The Multicultural Aspects of Training: Communication, Translation, and Localization

There are several factors that go into deploying an effective international training program, most importantly communication, translation, and localization.

Let’s start with communication, which is a key success factor to any effective training program. Communication between the program developers (which are typically decision-makers within the organization) and the trainers is essential. One best practice to keep the lines of communication open is to implement a weekly or bi-weekly call where all trainers involved in the program share the challenges they’ve faced during their sessions, best practices they’ve created or resolutions to previous concerns. This will be extremely helpful during the implementation phase of the program (the first six to eight weeks).

A second best practice organizations should adopt centers on translation and localization – developing a standardized master course that ensures consistency of materials. Once a standardized master course has been created its contents need to be translated and adapted for local markets. Adaptation includes recognizing local cultures and region-specific behaviors. One of the challenges of localizing content is translation. Choosing the right examples and wording is critical to ensuring key messages are effectively and appropriately conveyed to all audiences. Be sure to select examples that reflect local cultures and be careful when using acronyms in training materials. After all, they won’t necessarily have the same meanings in all training locations, which can drastically impact the effectiveness of the training.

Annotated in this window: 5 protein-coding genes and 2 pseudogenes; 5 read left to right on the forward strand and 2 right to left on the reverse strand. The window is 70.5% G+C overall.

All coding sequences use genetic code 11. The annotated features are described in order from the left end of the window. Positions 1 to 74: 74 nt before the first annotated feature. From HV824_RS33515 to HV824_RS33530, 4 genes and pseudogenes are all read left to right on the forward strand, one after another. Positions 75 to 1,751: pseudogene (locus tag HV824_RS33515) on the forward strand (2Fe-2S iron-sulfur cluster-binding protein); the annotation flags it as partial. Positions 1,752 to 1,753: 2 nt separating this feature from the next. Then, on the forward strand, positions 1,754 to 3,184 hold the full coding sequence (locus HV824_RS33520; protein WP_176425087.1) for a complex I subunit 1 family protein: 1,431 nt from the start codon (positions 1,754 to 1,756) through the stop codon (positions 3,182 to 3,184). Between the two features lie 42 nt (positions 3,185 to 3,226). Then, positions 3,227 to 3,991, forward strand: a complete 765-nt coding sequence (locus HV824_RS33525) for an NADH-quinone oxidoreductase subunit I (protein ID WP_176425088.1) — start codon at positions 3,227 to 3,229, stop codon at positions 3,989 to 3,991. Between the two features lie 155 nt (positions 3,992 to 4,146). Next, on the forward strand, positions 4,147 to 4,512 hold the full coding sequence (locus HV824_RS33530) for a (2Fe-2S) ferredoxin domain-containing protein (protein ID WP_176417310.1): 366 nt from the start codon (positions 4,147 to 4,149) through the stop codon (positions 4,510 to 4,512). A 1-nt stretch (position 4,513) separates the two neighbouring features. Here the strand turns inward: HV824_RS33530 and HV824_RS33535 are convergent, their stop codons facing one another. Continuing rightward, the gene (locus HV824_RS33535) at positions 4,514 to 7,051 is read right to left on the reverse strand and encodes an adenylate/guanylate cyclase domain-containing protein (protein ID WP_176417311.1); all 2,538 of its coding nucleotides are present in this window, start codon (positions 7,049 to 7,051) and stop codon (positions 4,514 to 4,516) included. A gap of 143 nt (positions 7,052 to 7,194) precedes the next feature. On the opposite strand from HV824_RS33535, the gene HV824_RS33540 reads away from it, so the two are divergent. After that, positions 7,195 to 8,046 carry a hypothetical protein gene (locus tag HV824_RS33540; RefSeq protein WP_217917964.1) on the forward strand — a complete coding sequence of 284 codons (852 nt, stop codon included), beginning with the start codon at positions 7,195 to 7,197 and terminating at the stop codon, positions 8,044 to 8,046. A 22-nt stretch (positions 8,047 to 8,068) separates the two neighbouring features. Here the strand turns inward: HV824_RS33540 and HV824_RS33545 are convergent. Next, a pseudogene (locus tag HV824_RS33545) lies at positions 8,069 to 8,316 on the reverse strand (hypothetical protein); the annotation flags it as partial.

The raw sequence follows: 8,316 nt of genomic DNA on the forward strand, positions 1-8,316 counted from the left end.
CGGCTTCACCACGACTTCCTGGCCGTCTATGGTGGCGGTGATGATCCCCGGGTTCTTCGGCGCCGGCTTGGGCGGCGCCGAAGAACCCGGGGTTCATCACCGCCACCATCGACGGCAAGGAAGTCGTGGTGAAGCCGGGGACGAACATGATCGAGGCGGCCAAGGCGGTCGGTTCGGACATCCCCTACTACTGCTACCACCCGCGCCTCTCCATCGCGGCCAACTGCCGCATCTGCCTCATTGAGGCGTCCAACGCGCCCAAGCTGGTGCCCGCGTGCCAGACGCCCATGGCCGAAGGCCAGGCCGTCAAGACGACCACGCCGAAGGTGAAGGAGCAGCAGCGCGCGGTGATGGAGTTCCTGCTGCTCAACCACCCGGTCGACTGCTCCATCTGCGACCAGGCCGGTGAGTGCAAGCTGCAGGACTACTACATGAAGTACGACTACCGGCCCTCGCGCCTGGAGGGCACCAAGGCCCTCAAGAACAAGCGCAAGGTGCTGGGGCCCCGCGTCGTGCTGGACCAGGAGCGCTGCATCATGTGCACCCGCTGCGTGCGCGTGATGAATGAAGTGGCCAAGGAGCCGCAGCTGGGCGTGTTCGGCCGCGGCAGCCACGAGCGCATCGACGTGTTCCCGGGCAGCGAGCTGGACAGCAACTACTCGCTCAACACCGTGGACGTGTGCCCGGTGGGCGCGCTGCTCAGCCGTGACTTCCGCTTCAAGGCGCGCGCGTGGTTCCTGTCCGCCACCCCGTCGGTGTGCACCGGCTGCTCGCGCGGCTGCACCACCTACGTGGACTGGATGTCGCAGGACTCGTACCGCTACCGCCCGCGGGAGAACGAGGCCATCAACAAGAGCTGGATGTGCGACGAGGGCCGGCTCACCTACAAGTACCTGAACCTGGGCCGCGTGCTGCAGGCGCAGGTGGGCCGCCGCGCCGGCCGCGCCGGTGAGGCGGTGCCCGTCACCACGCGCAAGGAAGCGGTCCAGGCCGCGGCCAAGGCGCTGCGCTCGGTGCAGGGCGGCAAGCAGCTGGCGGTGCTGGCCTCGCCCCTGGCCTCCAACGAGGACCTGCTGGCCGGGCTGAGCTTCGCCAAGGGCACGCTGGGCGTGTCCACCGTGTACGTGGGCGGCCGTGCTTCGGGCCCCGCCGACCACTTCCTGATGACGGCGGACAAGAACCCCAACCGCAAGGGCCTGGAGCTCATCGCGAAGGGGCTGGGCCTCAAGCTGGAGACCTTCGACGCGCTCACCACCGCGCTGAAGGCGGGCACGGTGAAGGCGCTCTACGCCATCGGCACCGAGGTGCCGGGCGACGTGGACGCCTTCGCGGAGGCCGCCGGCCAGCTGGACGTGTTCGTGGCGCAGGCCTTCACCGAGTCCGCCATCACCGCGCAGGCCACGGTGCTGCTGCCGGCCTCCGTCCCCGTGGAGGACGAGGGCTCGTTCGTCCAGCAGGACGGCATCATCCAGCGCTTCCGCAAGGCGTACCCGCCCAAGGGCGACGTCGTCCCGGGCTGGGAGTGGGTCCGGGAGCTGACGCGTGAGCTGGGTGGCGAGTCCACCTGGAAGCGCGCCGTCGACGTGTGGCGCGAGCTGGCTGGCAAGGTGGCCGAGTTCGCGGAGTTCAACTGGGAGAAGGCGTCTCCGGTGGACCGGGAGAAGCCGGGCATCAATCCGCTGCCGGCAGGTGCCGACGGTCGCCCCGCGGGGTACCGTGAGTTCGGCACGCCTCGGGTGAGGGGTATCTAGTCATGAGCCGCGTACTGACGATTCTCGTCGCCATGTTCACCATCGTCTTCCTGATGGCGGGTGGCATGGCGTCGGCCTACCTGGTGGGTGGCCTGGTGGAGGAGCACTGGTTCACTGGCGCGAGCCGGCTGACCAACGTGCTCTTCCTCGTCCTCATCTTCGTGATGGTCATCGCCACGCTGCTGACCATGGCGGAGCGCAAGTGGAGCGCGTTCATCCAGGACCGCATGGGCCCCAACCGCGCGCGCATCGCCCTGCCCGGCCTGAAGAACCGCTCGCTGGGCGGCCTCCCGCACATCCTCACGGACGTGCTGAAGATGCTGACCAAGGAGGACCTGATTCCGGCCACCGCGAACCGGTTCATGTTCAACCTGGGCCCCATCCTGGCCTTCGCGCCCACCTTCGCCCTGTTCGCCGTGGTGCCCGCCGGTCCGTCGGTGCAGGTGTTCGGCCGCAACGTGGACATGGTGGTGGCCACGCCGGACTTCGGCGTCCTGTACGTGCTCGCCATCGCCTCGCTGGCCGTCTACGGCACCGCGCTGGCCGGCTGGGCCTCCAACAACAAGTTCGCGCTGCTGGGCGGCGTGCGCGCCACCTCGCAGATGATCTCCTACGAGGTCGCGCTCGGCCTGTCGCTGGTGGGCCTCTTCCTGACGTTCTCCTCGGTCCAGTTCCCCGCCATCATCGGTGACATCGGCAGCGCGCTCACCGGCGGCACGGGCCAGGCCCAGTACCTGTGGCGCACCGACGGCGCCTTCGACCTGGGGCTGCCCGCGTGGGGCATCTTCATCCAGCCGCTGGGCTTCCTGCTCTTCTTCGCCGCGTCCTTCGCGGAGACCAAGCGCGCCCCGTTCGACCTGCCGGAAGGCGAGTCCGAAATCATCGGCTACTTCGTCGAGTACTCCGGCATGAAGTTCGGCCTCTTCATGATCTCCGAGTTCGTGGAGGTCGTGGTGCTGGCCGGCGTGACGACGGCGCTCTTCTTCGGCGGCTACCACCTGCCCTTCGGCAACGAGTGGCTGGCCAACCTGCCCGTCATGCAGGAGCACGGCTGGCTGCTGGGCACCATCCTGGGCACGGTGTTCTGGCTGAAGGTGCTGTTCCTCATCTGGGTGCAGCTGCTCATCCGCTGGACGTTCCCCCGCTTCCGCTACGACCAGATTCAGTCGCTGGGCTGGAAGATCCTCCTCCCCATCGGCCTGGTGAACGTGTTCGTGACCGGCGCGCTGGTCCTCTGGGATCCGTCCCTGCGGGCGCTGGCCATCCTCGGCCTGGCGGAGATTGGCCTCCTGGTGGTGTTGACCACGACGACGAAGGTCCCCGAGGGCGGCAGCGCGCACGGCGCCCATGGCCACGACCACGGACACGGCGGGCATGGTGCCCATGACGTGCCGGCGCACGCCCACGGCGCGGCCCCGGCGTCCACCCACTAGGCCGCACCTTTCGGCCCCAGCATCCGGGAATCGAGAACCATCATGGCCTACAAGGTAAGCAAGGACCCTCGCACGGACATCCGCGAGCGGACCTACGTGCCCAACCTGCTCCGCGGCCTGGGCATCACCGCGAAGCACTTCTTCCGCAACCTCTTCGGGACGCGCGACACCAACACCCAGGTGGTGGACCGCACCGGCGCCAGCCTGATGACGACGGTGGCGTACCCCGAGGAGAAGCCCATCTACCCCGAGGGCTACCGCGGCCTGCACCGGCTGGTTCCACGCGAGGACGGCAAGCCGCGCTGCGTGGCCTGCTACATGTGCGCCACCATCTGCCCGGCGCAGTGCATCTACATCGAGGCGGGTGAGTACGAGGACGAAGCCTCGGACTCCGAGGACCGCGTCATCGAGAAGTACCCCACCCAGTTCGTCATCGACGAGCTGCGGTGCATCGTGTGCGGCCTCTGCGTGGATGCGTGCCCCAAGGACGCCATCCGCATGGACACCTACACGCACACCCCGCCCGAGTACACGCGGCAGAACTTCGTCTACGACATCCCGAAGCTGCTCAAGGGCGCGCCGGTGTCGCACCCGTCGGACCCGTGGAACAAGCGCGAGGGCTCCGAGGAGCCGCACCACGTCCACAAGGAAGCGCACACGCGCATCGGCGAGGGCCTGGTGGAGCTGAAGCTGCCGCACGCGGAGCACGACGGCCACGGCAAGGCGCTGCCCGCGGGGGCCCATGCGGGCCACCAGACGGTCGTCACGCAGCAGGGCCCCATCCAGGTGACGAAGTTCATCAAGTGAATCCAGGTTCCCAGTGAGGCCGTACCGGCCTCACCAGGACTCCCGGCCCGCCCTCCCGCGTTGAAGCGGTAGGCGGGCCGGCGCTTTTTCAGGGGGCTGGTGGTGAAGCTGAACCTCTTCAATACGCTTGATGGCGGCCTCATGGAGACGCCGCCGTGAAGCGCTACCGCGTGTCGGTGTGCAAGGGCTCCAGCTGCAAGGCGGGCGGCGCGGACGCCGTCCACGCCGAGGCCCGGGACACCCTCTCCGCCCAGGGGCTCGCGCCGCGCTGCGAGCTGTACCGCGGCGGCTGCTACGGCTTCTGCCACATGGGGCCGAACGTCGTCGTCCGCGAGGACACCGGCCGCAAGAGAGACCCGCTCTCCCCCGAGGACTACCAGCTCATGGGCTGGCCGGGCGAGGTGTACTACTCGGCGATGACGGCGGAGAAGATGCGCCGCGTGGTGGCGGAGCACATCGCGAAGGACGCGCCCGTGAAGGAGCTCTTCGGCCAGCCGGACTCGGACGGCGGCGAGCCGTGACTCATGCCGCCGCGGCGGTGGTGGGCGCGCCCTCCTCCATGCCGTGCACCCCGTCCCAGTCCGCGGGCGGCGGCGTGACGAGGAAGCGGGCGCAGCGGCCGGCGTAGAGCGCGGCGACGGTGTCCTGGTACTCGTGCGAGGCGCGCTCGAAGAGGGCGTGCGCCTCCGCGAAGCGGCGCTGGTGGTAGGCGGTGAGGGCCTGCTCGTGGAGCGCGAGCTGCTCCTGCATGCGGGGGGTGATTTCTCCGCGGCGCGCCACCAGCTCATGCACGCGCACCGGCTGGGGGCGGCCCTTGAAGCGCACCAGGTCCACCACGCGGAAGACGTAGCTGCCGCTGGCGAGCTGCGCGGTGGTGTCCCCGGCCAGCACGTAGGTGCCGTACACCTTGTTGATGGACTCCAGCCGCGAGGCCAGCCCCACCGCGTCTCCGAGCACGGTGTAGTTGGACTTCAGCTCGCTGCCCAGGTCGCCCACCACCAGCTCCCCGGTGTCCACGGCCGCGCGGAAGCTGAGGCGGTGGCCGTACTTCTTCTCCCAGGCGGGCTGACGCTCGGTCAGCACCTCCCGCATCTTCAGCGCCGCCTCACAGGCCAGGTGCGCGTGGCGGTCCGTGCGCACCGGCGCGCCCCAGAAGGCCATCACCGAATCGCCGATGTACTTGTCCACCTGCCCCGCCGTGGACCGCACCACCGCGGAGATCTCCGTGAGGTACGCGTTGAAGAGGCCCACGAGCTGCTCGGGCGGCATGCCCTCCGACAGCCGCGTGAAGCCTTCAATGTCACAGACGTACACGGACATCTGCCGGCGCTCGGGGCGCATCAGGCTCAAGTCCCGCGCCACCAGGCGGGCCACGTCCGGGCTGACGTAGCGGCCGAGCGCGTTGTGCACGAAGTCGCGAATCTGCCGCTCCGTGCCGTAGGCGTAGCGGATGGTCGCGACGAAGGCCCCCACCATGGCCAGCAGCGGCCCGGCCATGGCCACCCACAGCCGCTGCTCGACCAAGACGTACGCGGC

It is also worth noting that while it may be relatively easy to create local versions of an English master course initially, deployment costs can skyrocket if the proper systems and processes for adaptation and later updates aren’t put in place at the outset (e.g. if new product features are added, competitor landscapes or positioning changes, etc.). Raytheon Professional Services’ systems and processes for translation are configured to help keep translation costs to a minimum, regardless of the training method – instructor-based, web-based or even virtual classroom training.

Olivier Lefaivre is General Manager for RPS in France. Olivier spent the last 15 years in the consulting and learning industry, leading international projects and teams, as well as developing strategies for marketing and sales. Olivier holds an Executive MBA from ESCP Europe, and a Master degree in Marketing and Economics. Olivier is based in Paris, France.